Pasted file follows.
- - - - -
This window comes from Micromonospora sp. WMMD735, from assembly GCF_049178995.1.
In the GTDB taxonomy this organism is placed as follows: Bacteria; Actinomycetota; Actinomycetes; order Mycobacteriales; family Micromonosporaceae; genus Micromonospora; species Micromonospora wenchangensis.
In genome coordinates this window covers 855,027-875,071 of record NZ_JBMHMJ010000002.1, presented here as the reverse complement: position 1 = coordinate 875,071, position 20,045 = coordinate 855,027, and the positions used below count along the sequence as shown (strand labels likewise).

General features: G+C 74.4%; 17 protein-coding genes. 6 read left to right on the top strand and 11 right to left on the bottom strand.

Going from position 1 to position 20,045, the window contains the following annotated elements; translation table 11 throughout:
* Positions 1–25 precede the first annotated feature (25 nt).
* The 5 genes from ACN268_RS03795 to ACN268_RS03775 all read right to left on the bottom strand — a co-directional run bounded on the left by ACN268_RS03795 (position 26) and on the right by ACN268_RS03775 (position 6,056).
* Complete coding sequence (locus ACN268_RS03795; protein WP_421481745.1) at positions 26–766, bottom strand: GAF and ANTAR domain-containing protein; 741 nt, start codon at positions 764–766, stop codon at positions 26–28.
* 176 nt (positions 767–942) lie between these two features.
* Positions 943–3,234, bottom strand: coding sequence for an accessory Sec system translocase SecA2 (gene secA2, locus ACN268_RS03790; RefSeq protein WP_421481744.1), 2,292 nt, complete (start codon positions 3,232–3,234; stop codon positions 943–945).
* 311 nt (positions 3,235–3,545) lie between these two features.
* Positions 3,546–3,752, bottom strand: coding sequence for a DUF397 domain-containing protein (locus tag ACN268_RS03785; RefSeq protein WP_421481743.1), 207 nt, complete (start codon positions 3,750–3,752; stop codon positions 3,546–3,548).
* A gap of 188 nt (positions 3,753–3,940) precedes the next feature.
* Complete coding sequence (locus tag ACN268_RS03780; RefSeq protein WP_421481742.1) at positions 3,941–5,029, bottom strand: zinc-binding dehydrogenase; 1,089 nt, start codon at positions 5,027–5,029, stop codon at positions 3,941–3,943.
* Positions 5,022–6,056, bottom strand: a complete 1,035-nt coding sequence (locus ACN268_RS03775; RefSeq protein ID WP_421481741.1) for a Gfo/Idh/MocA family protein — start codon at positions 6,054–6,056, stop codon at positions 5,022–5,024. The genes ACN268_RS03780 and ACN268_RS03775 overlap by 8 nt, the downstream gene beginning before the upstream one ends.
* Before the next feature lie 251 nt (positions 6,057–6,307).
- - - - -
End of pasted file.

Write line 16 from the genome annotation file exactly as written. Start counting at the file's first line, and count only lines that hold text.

* Before the next feature lie 251 nt (positions 6,057–6,307).